Purslane, fried as vegetable

I came across this vegetable recently in a local store.  It is known as purslane in English, machixian (馬齒莧) in Mandarin, and semiz otu in TurkishI provide these names as I know of its culinary use in China and Turkey (folks in the states eat it too).  This vegetable–or weed, depending on perspective–can be found at 1st Oriental Supermarket (東方超級市場) on Washington Ave in Philly. A big bag costs around $3.

semiz_otu2

Purslane at 1st Oriental Supermarket

I chose to fry this, first as I would do normally with something like watercress or spinach.  Garlic, salt, and a little sugar on high heat for a very short time.  The result was kind of bitter, but enjoyable.  It is not as quite as bitter as bitter melon, just to give you a reference point.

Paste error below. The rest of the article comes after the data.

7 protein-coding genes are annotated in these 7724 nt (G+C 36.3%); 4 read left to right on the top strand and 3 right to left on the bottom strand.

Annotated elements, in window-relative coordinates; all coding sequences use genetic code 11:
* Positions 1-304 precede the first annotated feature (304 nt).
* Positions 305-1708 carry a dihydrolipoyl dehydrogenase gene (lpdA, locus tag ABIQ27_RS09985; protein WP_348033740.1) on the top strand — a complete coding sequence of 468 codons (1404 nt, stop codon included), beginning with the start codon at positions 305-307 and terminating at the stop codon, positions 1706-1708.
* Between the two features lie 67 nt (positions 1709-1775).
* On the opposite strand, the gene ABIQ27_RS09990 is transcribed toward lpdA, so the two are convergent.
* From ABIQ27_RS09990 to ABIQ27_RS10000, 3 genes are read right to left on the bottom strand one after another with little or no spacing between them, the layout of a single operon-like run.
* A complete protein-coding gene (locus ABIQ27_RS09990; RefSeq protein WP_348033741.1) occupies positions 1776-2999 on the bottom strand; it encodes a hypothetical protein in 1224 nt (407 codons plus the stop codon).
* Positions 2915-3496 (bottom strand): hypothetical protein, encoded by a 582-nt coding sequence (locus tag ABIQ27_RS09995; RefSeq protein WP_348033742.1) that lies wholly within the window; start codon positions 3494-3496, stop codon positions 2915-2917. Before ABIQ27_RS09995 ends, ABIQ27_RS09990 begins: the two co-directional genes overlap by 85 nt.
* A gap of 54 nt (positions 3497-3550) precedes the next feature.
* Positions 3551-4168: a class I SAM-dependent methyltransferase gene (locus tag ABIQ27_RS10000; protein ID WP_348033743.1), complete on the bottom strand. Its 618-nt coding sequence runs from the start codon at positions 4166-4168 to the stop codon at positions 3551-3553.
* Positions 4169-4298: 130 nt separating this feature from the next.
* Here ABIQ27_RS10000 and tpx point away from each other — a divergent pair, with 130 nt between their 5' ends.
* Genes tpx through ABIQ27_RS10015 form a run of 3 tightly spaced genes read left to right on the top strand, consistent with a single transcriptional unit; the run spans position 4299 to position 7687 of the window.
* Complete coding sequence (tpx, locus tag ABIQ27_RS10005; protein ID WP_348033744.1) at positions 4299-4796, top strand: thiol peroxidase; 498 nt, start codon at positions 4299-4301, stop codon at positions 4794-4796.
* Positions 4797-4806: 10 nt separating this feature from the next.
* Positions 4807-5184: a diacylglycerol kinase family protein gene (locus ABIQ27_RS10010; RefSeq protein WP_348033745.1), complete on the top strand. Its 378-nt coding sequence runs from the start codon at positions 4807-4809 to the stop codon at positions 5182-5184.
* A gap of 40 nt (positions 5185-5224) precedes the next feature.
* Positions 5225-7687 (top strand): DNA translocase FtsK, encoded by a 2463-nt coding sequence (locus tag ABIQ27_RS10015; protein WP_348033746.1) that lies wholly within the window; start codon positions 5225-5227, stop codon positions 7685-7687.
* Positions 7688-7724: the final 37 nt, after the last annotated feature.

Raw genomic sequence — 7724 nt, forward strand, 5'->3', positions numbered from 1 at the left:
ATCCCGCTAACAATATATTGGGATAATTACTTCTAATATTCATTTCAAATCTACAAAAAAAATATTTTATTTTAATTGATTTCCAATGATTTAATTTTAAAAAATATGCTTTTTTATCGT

My second try took advice from Fuchsia Dunlop’s Revolutionary Chinese Cookbook, which is based on Hunan recipes, several of which are home-style.  For this version I first blanched the vegetable before stir frying it on high heat with salt, ginger and a splash of rice vinegar.  This I enjoyed very much.  It was still a little bitter, but it had a more complex flavor.  A nice compliment to rice and other spiced dishes.

semiz_otu_cooked

My try at Fuchsia Dunlop’s recipe for fried purslane

This vegetable is also used in Turkish cooking, where it is known as semiz otu “fat grass”.  The one way I know this used in Turkey is as a meze.  It is chopped raw, and mixed with yogurt, garlic, salt, and oil.  Here is a link to such a recipe.

About David Dettmann

Food obsessed and frequently nostalgic.
This entry was posted in - Featured Food Discoveries, Chinese food, Turkish food and tagged , , , , . Bookmark the permalink.

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